Pine, a small-time landlord who rents out a duplex next to his home, disagrees and says the just-cause proposal would encourage property owners to mediate conflicts instead of using evictions to solve problems. It would also force landlords to write better leases and thoroughly review rental applications, he said. To Pine, the chance to expand protections to all renters outweighs the possibility that a landlord gets stuck with a difficult tenant.
That potential scenario "is one you just have to live with and accept as part of the risk of having the privilege of owning property,” he said.
Pine was loath to predict the ballot item’s fate but said this year’s atypical town meeting could bode well for its passage. The city is mailing ballots to every active voter on its checklist, a decision that resulted in record-breaking turnout in the November general election. Turnout in renter-heavy wards is typically low, but that could change if a ballot is delivered to their doorsteps, he said.
“Those issues in and of themselves turn people from sitting on the couch and being apathetic, to being active in the process,” he said.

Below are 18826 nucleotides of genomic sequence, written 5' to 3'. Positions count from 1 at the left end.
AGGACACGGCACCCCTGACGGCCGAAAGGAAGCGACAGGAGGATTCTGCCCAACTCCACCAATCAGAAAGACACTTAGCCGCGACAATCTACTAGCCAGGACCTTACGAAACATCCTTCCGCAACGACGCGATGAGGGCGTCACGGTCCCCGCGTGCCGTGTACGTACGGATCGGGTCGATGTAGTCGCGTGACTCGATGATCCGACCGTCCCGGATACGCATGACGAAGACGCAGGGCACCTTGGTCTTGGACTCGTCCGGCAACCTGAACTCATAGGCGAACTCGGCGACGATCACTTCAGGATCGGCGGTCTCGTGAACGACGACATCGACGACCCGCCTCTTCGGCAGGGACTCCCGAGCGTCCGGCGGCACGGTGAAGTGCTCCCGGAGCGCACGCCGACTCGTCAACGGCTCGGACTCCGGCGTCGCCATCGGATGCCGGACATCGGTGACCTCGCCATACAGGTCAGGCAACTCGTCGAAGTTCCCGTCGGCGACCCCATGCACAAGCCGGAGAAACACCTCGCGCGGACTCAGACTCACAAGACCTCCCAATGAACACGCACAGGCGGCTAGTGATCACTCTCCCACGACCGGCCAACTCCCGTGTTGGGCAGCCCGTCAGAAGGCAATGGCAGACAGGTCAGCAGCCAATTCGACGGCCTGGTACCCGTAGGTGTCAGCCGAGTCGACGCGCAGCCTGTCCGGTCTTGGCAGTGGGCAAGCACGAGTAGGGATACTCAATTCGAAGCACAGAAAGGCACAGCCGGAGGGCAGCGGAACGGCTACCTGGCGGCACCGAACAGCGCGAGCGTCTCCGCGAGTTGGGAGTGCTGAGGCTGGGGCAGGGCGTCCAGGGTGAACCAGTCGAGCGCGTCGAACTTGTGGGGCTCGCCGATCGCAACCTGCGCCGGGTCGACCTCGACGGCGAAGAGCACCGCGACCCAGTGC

Tenant organizer Delphia, for one, is hoping the item passes on March 2. Living under the threat of eviction is stressful, she said, as is the real possibility of becoming homeless in Burlington's tight rental market.
In a rousing speech at the Just Cause Coalition's town hall last week, Delphia urged landlords to see the upsides of the proposal. Turning over apartments is time consuming and expensive, and keeping paying tenants ensures a steady stream of income, she said. She painted the ballot item as a win for both sides.
"When tenants are allowed to stay in their housing, they can get to know their neighbors and help build great communities," Delphia said. "And no matter what landlords try to tell you in rebuttal to this charter change, it is good for them as well."
Read the full charter change language below.